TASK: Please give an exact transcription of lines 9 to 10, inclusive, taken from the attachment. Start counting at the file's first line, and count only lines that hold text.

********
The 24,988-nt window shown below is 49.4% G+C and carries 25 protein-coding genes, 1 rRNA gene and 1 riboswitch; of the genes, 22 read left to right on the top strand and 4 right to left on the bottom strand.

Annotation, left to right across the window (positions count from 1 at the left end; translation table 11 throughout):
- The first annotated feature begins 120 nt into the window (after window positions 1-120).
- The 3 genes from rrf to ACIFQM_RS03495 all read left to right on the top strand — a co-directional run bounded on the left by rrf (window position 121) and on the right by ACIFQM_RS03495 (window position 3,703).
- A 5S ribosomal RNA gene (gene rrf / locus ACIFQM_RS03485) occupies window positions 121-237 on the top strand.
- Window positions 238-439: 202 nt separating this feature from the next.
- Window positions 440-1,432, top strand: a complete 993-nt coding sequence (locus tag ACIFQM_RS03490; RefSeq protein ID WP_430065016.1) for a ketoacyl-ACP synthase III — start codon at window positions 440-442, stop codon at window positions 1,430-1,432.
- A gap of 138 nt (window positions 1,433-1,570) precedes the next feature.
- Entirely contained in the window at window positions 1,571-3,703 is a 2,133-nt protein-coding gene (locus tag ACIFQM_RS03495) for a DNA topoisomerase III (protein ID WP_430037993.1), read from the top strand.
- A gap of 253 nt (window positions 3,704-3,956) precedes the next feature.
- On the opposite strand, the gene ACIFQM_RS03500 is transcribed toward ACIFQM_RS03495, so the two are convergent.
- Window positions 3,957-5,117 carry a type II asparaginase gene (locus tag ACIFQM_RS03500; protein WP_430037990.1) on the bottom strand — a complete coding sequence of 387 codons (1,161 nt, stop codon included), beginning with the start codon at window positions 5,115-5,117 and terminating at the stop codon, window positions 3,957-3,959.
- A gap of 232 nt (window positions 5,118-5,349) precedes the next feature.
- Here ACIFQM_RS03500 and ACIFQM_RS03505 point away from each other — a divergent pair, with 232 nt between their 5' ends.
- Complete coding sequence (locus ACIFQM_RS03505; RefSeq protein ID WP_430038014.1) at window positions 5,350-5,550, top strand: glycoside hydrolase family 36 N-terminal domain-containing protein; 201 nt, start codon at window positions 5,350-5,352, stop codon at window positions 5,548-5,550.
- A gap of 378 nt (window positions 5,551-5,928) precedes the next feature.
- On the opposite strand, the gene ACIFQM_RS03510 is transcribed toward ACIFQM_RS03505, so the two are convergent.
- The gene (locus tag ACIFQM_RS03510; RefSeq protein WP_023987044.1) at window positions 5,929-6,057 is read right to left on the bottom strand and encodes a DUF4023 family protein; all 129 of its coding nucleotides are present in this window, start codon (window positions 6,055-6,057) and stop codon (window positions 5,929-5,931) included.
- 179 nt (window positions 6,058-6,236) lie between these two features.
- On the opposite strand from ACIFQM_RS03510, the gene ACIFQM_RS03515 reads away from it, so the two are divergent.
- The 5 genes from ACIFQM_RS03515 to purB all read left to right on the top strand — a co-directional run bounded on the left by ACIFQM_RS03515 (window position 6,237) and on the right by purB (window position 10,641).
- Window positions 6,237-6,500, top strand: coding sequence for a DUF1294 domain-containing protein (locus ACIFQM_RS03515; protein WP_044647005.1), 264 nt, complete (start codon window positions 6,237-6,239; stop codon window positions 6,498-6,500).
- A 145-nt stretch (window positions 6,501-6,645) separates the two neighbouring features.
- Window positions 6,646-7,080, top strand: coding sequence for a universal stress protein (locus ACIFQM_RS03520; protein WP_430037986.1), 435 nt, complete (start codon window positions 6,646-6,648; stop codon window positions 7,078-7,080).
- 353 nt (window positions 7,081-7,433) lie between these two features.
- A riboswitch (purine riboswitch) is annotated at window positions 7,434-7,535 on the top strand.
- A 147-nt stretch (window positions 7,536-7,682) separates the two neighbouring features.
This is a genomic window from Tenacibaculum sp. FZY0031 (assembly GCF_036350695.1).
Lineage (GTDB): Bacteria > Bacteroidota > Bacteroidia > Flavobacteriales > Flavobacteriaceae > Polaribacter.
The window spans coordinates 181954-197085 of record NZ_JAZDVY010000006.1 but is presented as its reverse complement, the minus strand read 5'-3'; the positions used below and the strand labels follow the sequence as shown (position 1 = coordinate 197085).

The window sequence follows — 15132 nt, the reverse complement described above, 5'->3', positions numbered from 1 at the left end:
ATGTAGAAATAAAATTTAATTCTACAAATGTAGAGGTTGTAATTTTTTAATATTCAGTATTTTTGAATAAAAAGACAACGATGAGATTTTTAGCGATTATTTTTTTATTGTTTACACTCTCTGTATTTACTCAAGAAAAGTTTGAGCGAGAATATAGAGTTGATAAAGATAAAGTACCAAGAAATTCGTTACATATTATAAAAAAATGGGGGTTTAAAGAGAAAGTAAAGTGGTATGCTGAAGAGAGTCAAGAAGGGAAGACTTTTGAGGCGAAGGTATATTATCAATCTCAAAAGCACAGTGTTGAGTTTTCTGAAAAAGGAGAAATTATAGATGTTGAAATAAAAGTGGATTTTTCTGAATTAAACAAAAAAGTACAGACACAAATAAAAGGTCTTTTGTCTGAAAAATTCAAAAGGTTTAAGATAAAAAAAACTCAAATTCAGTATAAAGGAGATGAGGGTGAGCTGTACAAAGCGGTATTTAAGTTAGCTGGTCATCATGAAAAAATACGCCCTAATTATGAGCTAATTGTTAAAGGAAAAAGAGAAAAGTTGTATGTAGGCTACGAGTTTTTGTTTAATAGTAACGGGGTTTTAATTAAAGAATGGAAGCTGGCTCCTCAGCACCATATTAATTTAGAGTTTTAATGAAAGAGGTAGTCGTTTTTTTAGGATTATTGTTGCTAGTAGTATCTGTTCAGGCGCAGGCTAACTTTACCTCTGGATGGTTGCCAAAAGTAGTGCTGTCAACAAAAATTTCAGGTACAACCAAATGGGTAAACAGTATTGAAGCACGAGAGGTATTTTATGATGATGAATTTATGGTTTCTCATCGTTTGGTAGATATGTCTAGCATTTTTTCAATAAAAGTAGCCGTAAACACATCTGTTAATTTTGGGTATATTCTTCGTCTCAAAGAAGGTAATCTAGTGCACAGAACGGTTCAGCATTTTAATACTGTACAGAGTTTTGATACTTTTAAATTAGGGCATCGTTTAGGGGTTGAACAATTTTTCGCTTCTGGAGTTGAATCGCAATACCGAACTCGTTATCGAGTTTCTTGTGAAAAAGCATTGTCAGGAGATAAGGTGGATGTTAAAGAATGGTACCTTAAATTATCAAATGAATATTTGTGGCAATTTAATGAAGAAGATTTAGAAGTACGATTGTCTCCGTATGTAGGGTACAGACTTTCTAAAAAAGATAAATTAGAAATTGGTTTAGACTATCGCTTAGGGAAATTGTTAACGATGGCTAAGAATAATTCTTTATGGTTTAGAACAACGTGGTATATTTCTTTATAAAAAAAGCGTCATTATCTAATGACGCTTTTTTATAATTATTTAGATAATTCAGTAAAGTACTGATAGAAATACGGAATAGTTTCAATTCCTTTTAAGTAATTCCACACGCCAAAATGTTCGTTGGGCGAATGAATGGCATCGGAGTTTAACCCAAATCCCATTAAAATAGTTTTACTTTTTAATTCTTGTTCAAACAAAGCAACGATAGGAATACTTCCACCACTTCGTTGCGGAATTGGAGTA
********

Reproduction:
- Entirely contained in the window at window positions 1,571-3,703 is a 2,133-nt protein-coding gene (locus tag ACIFQM_RS03495) for a DNA topoisomerase III (protein ID WP_430037993.1), read from the top strand.
- A gap of 253 nt (window positions 3,704-3,956) precedes the next feature.